To mask the fact Europe was still maintaining an imperial unit for hex bolt and nut faces, odd sized wrenches appeared with a metric identification, and sometimes with applicable fractions, to accommodate the use of the Whitworth size. Metric hex bolt face sizes of 14, 16, 18, 20, 25 millimetres (now obsolete), were conversions from Whitworth. For example, early German wrenches would sometimes be stamped 25 mm and 9/16 inches. If by chance a fine thread was used (BSF) that same bolt would have a completely different wrench marked 5/8 inches — Whitworth, for some reason altered the faces from course (BSW) to fine (BSF). To make matters worse, various European countries, as well as the United States, developed their head sizes which meant mechanics needed more tools to lug around.

In Japan, the situation wasn’t much different. A 1928 Komori press in our museum is not only manufactured to Imperial measurements but all the fasteners are Whitworth. When Germany and its neighbours, tired of the heavy English threads and bolt faces, eliminated the irritant and then went completely metric. Metric bolts maintained the American 60-degree angle but altered the thread pattern towards a slightly finer pitch.

Top: A German Whitworth Wrench. Bottom: A British Whitworth Wrench. Photo: Nick Howard.

Unusual thread patterns only added to the grief in the United States. Smyth bindery equipment didn’t use any typical threads and simple things, like screws, bolts and nuts, were all listed in their parts catalogue as unsuspecting mechanics would soon find out they were non-stock at most suppliers. I spent hours re-threading a hole to accept a standard thread for a Smyth case maker — frustrating and wasteful but potentially profitable for the manufacturer.

DIN’s other wide-reaching standards also had a profound effect on virtually everything else. Paint colour a good example. The RAL standard also came with a number. In the United States, they were still using catchword monikers such as “battleship Grey”; The Germans: RAL7003. Every shop in Germany made that colour the same.

Sorry… we can’t supply that!

“Non-standard” wasn’t isolated to just hardware, it included ball bearings as well. New Departure (now Hyatt-New Departure), was once owned by General Motors. During World War Two, ND manufactured 287 million bearings for the war effort and they went into everything from aircraft to tanks. As the war ended, New Departure came up with a novel annuity revenue stream. Various odd dimensions were designed into some New Departure bearings and if a manufacturer specified these bearings when it came time for a replacement, the customer could only purchase it through the same manufacturer as bearing suppliers couldn’t sell it. Our British friends are quite familiar with this money-maker as they had various firms, such as Hoffmann, knocking off unusual products only they could supply. Just as with a simple concept of standardizing a bolt, history shows what a waste in capital differentiation can mean.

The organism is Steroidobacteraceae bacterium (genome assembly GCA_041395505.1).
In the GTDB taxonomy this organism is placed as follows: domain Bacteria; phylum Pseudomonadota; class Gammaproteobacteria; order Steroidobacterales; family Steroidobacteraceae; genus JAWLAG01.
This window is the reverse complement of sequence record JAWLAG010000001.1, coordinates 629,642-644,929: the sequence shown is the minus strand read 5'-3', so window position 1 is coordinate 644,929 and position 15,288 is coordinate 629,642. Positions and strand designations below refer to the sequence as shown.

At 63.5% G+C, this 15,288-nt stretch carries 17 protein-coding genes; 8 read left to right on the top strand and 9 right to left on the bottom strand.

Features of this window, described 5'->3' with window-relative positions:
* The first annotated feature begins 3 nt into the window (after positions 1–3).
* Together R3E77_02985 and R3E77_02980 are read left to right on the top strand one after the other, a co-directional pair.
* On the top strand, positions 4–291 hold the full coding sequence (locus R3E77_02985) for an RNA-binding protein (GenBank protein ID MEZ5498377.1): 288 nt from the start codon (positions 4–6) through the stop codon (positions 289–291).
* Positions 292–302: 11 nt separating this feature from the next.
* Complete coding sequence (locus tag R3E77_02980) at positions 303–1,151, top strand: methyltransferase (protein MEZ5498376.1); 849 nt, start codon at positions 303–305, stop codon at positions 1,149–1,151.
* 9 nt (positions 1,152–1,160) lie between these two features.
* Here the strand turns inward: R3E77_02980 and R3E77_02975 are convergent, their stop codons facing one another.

Today, access to metric fasteners in North America has greatly improved. Hardware stores usually supply the most common items. Whitworth is still alive, mostly centred in the U.K. but specified for various items such as cameras. The threads make spinning on a nut much easier than metric or UNC. The marine and shipping industry often specifies Whitworth. Japanese metal shipping crates use Whitworth 1/2-12 hex bolts for some unexplainable reason. BSPT (British Standard Pipe Thread-Tapered) is also used extensively around the world, although Europe generally accepted the American NPT (National-Pipe Thread). Probably many of you have struggled to match electrical connectors with European hardware. That’s because of the PG standard created within the German DIN system. Panzergewinde is the name of these tapered threads and requires yet another set of taps few in North America even know about.

Ultimately if every bolt and bearing is simply defined by a single standard, “billions” of dollars could be saved along with endless hours of searching. There would be no need for multiple sets of taps and dies, drawers of wrenches, Allen keys and eye-watering SKUs of dissimilar stock. Ponder the benefits for paper and even lumber specifications — massive savings. Canada officially adopted the Metric system in 1970, but most Canadians my age weigh themselves in pounds and measure their height in feet and inches. Thousands of my fellow print industry mechanics have suffered from non-standardization for decades, perhaps our governments will finally do something about it.


Nick Howard, a partner in Howard Graphic Equipment and Howard Iron Works, is a printing historian, consultant and Certified Appraiser of capital equipment.


This feature was originally published in the March 2020 issue of PrintAction, now available online.

Print this page


Stories continue below